Martha prepared the home, cooked the meal, set the table, cleaned up after dinner. Martha provided for the comfort of her guest. Martha’s actions were necessary and contributed to Jesus’ welcome in her home.
But Mary provided the one thing Jesus needed at that time. Mary sat and listened to him. (Barclay, The Gospel of Luke, 1975, pp. 143-144)
To whom do you most relate in this story? Do you relate more to Martha? Are you welcoming sort, but tend to become distracted by many things? When guests are coming, do you worry about whether the house is clean and meal is grand? One of the discussions from our Follow Me curriculum asks:
Have you ever felt the pressure for everything to be “perfect” when hosting a guest or throwing a dinner? If so, from where does that pressure come? Is there someone else in your household who looks very differently at these things? Is there someone else in your household who does not feel the same pressure?
One of the best gifts of hospitality that we can give – at home or at church – is to be fully present, to be fully attentive, not only to the physical, but also the spiritual and emotional and relational needs of our guests.
We can learn from Mary about being fully present for the people in our lives. And we might be reminded to seek to be fully present not only for those special guests who arrive on special occasions, but also fully present for family members and friends whom we see each day.
In our text for today, verse 42 is unclear. Jesus tells Martha that she is worried and distracted by many things, then he continues, “there is need of only one thing. Mary has chosen the better part, which will not be taken away from her.” Is Jesus saying that Martha prepared too many dishes? That only one simple dish was needed that evening, and that what he most needed was their friendship?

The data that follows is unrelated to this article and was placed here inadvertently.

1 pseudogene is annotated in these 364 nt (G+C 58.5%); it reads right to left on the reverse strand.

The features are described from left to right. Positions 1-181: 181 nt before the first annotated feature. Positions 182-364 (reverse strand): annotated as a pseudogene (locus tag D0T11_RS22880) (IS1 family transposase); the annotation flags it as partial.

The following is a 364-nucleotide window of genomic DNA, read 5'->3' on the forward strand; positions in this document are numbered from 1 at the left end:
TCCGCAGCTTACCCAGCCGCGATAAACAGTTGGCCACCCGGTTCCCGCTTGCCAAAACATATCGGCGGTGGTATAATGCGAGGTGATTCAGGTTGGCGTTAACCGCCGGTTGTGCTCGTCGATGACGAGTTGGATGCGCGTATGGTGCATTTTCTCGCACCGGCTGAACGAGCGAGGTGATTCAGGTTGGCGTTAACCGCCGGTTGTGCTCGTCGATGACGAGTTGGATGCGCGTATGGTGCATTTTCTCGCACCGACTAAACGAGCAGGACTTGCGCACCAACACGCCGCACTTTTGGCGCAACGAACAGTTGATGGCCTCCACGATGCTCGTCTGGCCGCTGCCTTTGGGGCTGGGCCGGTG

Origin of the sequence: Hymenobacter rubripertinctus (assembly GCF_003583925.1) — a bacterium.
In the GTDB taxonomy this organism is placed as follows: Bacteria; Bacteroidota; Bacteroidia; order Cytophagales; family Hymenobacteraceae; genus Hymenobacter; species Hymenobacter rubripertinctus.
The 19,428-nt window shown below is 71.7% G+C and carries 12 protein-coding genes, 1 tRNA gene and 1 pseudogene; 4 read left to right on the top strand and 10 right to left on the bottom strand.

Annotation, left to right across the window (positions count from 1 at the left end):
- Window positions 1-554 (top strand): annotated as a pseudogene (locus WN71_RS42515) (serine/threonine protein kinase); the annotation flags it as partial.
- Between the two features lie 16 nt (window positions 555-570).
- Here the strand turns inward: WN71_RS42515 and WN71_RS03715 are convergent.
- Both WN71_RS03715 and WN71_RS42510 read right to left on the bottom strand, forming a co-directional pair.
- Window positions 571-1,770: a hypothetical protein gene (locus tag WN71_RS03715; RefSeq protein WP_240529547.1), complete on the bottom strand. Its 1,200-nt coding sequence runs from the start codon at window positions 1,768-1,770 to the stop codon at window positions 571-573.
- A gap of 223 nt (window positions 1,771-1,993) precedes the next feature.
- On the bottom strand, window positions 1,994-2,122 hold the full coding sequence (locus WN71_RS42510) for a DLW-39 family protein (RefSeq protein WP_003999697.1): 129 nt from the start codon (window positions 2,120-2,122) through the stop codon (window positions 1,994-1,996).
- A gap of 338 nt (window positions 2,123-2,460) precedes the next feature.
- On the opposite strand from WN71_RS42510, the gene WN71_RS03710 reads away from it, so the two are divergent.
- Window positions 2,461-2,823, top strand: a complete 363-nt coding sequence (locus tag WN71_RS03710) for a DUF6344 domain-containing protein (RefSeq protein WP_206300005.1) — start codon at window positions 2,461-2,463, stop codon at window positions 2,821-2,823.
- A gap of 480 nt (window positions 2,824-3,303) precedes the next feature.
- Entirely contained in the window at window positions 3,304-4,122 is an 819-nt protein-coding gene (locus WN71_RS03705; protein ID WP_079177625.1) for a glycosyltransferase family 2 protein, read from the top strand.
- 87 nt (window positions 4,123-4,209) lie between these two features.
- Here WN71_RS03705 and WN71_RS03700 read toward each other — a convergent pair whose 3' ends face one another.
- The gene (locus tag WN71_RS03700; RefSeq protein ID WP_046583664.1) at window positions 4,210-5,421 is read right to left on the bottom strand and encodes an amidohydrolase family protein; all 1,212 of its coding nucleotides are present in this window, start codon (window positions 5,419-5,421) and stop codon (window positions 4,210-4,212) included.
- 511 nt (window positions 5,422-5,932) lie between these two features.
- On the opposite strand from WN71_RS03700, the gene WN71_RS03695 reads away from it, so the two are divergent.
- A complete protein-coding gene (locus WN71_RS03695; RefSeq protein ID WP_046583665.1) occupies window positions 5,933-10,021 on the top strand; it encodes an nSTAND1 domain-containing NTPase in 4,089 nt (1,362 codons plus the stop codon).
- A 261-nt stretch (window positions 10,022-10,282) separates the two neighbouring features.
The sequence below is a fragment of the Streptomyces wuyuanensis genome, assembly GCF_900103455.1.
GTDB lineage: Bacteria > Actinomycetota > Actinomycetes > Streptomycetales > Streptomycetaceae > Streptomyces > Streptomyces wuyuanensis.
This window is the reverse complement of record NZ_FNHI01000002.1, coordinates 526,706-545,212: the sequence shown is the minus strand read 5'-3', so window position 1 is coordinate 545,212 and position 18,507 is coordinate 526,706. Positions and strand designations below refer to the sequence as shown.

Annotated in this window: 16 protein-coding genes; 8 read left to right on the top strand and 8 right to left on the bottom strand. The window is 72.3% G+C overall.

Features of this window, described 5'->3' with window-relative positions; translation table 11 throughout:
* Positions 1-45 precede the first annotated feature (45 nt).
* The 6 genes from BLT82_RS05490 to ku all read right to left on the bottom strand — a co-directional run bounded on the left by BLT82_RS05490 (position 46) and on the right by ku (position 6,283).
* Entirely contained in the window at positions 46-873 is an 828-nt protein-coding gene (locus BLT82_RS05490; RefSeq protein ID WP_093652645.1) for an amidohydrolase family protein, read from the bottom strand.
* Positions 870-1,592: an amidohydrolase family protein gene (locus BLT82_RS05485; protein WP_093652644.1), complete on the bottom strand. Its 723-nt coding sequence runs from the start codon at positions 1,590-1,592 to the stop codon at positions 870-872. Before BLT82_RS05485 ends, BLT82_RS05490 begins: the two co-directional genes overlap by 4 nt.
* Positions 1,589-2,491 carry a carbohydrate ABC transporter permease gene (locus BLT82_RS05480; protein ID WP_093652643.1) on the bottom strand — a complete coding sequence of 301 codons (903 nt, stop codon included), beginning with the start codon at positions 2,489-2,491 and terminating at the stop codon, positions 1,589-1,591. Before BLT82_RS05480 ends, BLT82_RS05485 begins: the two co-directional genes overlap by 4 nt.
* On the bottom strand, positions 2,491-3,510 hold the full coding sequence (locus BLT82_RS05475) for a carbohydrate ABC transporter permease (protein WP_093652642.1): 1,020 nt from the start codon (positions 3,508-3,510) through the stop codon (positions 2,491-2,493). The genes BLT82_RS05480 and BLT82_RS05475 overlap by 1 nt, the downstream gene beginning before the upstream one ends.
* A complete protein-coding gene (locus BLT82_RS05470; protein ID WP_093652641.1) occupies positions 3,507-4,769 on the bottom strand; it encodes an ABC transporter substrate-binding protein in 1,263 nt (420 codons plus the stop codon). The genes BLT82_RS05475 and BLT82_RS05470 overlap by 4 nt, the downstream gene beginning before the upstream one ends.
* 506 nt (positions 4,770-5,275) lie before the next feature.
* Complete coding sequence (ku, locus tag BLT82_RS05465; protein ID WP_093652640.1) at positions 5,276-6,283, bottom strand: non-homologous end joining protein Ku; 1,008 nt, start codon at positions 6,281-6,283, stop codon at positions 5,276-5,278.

Or was Jesus saying that the one thing Mary and Martha both needed that evening was the Word of God, spoken through him? As Deuteronomy 8:3 suggests: “We do not live by bread alone, but by every word that proceeds from the mouth of God.” The Greek is unclear as to “the one thing.” What is clear is that Jesus was on his way to Jerusalem to die on a cross and thus transform the world. Sitting at his feet and listening to what he had to say was the portion that Mary chose, and it is clear that this should not be taken away from her, even for the sake of a clean kitchen. Now, the needs may have been different on different occasions, but on that evening, the one thing needed was a simple supper with minimal clean up so that the lion’s share of the time could be spent listening and learning and sharing.
Fred Craddock says: Let’s not be too hard on Martha or too complementary of Mary. There are times when it is best to get up and go and do, to plan and prepare and cook and clean; and there are others times when it is best sit and listen and reflect, to give one’s full attention to another. (Craddock, Fred. Interpretation: Luke, 1990, pp 151-152)